Seattle – We’ve had our eyes on rising local musician, Kate Lynne Logan. She captures the spirit of the Pacific Northwest with her enchanting vocals and Americana style of guitar playing. She has the ability to produce alternative country music that appeals to listeners of folk, indie, and classic rock. Best New Bands had a chance to talk with the singer-songwriter to discuss how she connects with fans and her upcoming acoustic EP.
Jess Keller: Who or what have been your musical influences?
Kate Lynne Logan: Bad decisions and a broken heart, ha ha. I’m influenced by the desire to connect with other people through stories and experiences. I think we all want to know we’re not alone in the world. As far as musical influences, I’m not sure anymore. There are many artists that inspire me. But I don’t think I actually sound anything like them. It’s hard to know how far and how deep someone else’s songs can travel in your head. I could rattle off a bunch of names, but I’ve come to see that influence is complicated and intricate.
How did you evolve from just playing guitar to having a full band backing you?
It’s happened three or four times since high school. I play with a group of guys called The Ghost Runners now. Seems to happen organically. Just a bunch of people with a mutual love of music and respect for each other’s abilities. A lot of things have to come together and fall apart to become a tight unit. Pretty magical to me sometimes.
Is your acoustic EP out now? Or is that still a work in progress?
Still a work in progress. I’ll pick it back up again when I can.
Is making an acoustic album harder in the sense that it’s a more raw and exposed version of you? Or is it easier for you to produce music that is simply you and your guitar?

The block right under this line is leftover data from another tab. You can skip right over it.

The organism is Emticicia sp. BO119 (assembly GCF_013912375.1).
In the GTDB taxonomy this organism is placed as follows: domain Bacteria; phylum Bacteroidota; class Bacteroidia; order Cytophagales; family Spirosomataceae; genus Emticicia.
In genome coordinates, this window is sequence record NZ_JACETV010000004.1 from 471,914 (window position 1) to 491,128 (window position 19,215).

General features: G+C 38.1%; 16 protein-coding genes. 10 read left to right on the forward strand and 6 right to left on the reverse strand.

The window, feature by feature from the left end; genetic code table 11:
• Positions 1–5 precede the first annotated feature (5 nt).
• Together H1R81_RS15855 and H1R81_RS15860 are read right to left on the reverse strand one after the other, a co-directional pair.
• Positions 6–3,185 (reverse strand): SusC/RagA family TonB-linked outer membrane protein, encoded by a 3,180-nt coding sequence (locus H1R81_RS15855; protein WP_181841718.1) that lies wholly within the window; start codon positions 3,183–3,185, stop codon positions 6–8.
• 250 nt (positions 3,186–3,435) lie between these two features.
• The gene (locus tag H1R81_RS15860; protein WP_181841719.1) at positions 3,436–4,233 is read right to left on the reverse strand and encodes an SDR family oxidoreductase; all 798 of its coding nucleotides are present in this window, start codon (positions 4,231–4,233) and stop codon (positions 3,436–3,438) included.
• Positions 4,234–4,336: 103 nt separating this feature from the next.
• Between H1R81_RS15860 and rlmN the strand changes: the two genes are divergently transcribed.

It can be harder because I’m the one writing the arrangements. And it’s more difficult to keep an acoustic song dynamic and interesting all the way through. There aren’t the swells and textures of other instruments. It feels more vulnerable, in every sense.
Your music seems very honest and open. Is that important to you as a songwriter? Do you think fans connect to that aspect of your music?
It is important to me to be honest, because then the song means something to me. If it doesn’t mean anything to me, I’m not sure how it can mean anything to anyone else. Lots of songs sound good or are fun to listen to, but if they don’t mean anything to you, they’re easily forgotten, and a person doesn’t necessarily feel a need to connect with the artist. I want to write songs that put a finger on your chest bone, songs that refuse to break a stare, songs that make you smile about a sweet memory.
Are you from the Seattle area? How has the area you grew up in affected your music making?
I’m not from Seattle. I’ve lived here for the past 4 years. I grew up in a tiny town in central Washington, which is probably where the country tinge comes from. I listened to a lot of country and pop music growing up, and spent a lot of time playing guitar. I actually learned on an electric. A blue and white Fender Squire!
How has the Seattle scene supported you as a country/pop singer songwriter?
Honestly, the scene can be tough. But I’ve had a lot of support from some immensely talented and kind people, such as Bradford Loomis, Beth Whitney, Sarah Gerritsen, and the band I play with, of course – The Ghost Runners.
Anything else we should be looking forward to that you’re working on?
I’m always writing. But, at this point, I can’t say for certain when my next project will be recorded. I have a big show coming up (December 2) at The Triple Door, for anyone interested who lives in the Seattle area.
BestNewBands.com is pleased to present a series of articles about worthy artists that came to us via our Artist Discovery program with ReverbNation, the website that provides over three million music industry professionals with powerful easy-to-use technology to promote and prosper online. Look for additional artist profiles in the weeks and months ahead.
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